14. beerbecue

    beerbecue New Member

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    I went to the 'better' LBS recently with the intent of spending ~$2500 on a new bike. After spending half an hour looking at different models and walking through the shop, not a single person (there were three working) asked me if I needed assistance.

    I ended up going to a shop 45 minutes away to get the model I wanted. Now, that shop has free adjustments, tune-ups, etc. for the time I own the bike. However, after getting the bike home, I realized that a few small things could have been set-up better. In addition, the distance is a pain in the arse.

    If my LBS had even given me the time of day, I would have gladly purchased from them, simply for the convenience of having a reliable mechanic (the shop sponsors the local racing team, and one of the mechanics is the team mechanic) nearby.

    Buy from the LBS, they sound helpful and interested....
     
  15. Telegram Sam

    Telegram Sam New Member

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    Ughh! This is a no brainer (if your LBS is a good one). I have four in the area that are touted as being tops- and one that really is. When I was looking for a bike he never carries- he made every effort to find one. I can't say he ever did- it was an exotic model (and size) for the company and the company never did let him know if they could get a demo to him. Finally I said "screw it" and ordered it. I was pretty sure it was what I was after, but he knocked $100 of the price because of the companies short-comings and had it in my hands, assembled, in two days (his day off incedently). He has also taken my riding, with some suggestions and advice, from bike path riding to fully decked out cycling...and even conquered my fear of Lycra.

    That said, my wife is looking for a bike and she too is a hard fit. I took her to another shop to ride something, and we waited for 20 minutes while two of the employees had a chat...guess they didn't want my money after all. Went to my local buddy and told him what I felt she would be comfortable on, and he said "wanna borrow mine?". Now, I am short and she is tall, so we can't usually ride anything in the shops, but the next day she took off on HIS BIKE...FOR FREE and rode it for a week. Guess who sold another bike?
    If you can find an LBS that is Friendly and helpful, go with them, they are your best friend when it comes to fixing your rig and keeping you riding. Sure, you can find it cheaper, but a nation of Schwinn dealers are out of business because of that philosophy, and a nation of bikes sit in garages because they don't fit right. In the long run, the extra cash will be worth it, and the LBS will still be there when you need repairs, want to see the latest computer, or just want to put together a group ride, or sit around in funny shorts and not get teased after a hard ride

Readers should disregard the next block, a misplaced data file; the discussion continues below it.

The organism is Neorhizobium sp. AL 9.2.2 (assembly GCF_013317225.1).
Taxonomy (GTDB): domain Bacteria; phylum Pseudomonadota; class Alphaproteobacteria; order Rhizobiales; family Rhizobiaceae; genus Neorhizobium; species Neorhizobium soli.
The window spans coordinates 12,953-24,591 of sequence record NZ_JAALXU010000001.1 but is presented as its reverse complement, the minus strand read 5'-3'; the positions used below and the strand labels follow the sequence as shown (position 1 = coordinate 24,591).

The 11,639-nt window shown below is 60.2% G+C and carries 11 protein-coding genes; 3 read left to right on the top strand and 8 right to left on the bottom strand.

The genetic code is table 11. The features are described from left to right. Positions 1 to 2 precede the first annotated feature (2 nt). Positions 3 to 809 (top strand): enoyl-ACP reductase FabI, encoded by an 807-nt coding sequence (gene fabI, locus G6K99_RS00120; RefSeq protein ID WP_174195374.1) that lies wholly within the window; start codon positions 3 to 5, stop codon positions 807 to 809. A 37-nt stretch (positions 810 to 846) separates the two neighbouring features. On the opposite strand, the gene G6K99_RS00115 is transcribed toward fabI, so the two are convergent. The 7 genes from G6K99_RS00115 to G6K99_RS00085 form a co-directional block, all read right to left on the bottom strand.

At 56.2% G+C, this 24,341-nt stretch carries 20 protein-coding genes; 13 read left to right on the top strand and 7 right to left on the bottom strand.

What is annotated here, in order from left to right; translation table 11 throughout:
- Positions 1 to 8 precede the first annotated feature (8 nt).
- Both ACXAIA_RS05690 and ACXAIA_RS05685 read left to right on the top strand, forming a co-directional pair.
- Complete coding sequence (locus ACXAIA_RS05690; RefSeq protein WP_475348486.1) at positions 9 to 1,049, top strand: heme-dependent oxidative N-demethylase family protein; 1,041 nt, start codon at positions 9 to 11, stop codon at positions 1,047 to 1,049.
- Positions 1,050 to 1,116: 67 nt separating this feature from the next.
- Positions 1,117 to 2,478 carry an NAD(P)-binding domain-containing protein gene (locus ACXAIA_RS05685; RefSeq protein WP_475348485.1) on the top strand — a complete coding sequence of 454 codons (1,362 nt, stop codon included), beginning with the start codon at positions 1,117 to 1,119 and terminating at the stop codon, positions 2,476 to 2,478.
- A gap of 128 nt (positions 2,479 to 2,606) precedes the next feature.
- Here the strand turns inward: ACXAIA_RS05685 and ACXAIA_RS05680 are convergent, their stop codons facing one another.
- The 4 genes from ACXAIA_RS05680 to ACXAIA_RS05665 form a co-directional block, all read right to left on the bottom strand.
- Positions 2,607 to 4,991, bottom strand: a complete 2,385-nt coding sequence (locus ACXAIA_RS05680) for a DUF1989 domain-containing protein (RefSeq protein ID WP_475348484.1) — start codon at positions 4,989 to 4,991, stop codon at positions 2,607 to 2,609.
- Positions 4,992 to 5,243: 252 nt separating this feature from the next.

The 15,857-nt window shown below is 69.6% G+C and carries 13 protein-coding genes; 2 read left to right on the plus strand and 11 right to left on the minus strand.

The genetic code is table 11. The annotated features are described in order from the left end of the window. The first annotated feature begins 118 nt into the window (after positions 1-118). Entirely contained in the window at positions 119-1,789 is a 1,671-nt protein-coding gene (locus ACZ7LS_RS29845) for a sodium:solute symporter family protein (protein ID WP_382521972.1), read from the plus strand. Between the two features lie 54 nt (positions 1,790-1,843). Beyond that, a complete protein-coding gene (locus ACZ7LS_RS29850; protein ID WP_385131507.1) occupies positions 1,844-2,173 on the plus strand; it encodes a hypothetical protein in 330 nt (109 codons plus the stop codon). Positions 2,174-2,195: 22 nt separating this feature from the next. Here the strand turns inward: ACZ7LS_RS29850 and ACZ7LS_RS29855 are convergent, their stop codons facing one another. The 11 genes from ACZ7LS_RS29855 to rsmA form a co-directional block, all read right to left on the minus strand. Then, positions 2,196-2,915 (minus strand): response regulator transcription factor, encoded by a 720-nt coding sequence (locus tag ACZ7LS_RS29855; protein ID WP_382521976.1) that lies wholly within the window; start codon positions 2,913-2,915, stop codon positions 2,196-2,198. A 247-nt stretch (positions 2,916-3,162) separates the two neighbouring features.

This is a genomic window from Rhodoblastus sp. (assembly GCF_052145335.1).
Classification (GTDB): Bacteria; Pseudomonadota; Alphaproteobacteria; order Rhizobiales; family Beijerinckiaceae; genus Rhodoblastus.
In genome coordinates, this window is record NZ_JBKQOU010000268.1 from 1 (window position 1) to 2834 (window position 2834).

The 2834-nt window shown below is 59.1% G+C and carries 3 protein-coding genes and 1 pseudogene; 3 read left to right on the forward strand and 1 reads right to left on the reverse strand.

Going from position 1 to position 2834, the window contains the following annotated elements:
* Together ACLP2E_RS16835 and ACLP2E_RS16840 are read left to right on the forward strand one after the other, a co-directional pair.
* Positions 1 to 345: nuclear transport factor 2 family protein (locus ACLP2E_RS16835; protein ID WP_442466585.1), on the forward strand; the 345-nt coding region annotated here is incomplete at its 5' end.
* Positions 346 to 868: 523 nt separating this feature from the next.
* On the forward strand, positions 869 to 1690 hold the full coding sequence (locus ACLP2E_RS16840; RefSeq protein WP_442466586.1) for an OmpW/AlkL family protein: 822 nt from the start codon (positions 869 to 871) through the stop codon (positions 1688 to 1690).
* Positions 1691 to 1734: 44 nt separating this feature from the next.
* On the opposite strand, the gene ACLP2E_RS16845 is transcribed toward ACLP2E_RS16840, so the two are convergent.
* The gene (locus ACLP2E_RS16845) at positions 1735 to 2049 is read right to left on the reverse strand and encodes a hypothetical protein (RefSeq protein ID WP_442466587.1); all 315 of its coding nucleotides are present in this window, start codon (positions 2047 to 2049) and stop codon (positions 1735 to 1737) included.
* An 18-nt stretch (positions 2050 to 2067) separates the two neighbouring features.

I guess that is more then 2 cents worth...oops
    Cheers
     
  16. Telegram Sam

    Telegram Sam New Member

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    Gosh- your ordeal was worse then mine, but I feel that it is rampant...What ever happened to service? I have found this to be true at almost every bike shop in the North Bay Area of California...oh well, I guess I don't look like I have money and a bike fetish to some- the few that recognize that fact seperate me from a lot of money
     
  17. shortygsa

    shortygsa New Member

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    I am new to cycling and just purchased a bike second hand from a friend and can honestly say I am addicted. That being said I am also a Skateboard shop owner and have to deal with many of the online retail competition. Luckily I have many supportive customers that help and support the local scene by shopping at a in-city retailer, because of the service we offer and the fact that we actually care about our local skateboarding. Many of the comments on this thread are exactly how I am, and have been approaching all purchases since the bike.....keep it in your city with your LBS. He has helped you a great deal and seems genuinely interesteed in growing the sport and that's what matters.
     
  18. Mr_Potatohead

    Mr_Potatohead New Member

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    pretty much agree with what's been said but I'll put in my $0.02

    How much is your time worth? If you are a busy professional and don't have the time or inclination or ability to service and troubleshoot your own bike then buying retail at a LBS may be worth it to you.

    But for me since I can repair anything on a bike faster than it would take to bring it to a shop and wait for them, it's not worth it.

    Figure that you can probably get a similar bike for about 60% of the price on the internet.
    For example, Supergo routinely sells 18 pound road bikes with full Ultegra for $899. I've got one, I love it. And these bikes are typically $1500 or more at the LBS. So in your case figure that you could save about $1000 by going mail order. $1000 buys a lot of service and water bottles at your LBS.

    Bottom line, the parts, the frame, they are all commodities. The service is what you are paying for and what that is worth is up to you.